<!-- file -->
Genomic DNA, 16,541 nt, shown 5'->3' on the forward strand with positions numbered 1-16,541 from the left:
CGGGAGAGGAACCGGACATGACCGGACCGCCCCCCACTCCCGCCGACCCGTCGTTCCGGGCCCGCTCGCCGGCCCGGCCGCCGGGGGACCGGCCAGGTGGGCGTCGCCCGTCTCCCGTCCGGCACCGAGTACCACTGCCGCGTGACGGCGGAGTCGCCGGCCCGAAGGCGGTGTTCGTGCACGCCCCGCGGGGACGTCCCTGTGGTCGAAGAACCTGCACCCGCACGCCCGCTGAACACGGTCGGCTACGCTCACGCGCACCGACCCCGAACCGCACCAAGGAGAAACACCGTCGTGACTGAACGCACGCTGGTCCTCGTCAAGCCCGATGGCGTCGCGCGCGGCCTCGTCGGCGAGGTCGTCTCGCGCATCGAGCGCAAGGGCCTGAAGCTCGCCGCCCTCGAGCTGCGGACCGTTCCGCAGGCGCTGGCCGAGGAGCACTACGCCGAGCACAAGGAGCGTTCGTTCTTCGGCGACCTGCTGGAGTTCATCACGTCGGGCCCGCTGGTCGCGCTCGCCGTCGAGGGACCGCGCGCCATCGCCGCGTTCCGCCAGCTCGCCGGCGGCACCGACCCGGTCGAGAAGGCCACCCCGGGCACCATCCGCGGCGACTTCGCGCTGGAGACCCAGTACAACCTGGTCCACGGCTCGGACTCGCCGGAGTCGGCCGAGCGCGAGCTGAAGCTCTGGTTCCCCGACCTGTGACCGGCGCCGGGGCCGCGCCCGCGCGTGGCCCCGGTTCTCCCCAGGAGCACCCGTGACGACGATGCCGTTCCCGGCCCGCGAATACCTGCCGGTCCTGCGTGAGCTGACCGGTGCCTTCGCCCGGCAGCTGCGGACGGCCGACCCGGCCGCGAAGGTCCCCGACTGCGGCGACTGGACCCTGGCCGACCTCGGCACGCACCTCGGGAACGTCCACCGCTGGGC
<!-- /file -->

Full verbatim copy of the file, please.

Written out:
Genomic DNA, 16,541 nt, shown 5'->3' on the forward strand with positions numbered 1-16,541 from the left:
CGGGAGAGGAACCGGACATGACCGGACCGCCCCCCACTCCCGCCGACCCGTCGTTCCGGGCCCGCTCGCCGGCCCGGCCGCCGGGGGACCGGCCAGGTGGGCGTCGCCCGTCTCCCGTCCGGCACCGAGTACCACTGCCGCGTGACGGCGGAGTCGCCGGCCCGAAGGCGGTGTTCGTGCACGCCCCGCGGGGACGTCCCTGTGGTCGAAGAACCTGCACCCGCACGCCCGCTGAACACGGTCGGCTACGCTCACGCGCACCGACCCCGAACCGCACCAAGGAGAAACACCGTCGTGACTGAACGCACGCTGGTCCTCGTCAAGCCCGATGGCGTCGCGCGCGGCCTCGTCGGCGAGGTCGTCTCGCGCATCGAGCGCAAGGGCCTGAAGCTCGCCGCCCTCGAGCTGCGGACCGTTCCGCAGGCGCTGGCCGAGGAGCACTACGCCGAGCACAAGGAGCGTTCGTTCTTCGGCGACCTGCTGGAGTTCATCACGTCGGGCCCGCTGGTCGCGCTCGCCGTCGAGGGACCGCGCGCCATCGCCGCGTTCCGCCAGCTCGCCGGCGGCACCGACCCGGTCGAGAAGGCCACCCCGGGCACCATCCGCGGCGACTTCGCGCTGGAGACCCAGTACAACCTGGTCCACGGCTCGGACTCGCCGGAGTCGGCCGAGCGCGAGCTGAAGCTCTGGTTCCCCGACCTGTGACCGGCGCCGGGGCCGCGCCCGCGCGTGGCCCCGGTTCTCCCCAGGAGCACCCGTGACGACGATGCCGTTCCCGGCCCGCGAATACCTGCCGGTCCTGCGTGAGCTGACCGGTGCCTTCGCCCGGCAGCTGCGGACGGCCGACCCGGCCGCGAAGGTCCCCGACTGCGGCGACTGGACCCTGGCCGACCTCGGCACGCACCTCGGGAACGTCCACCGCTGGGC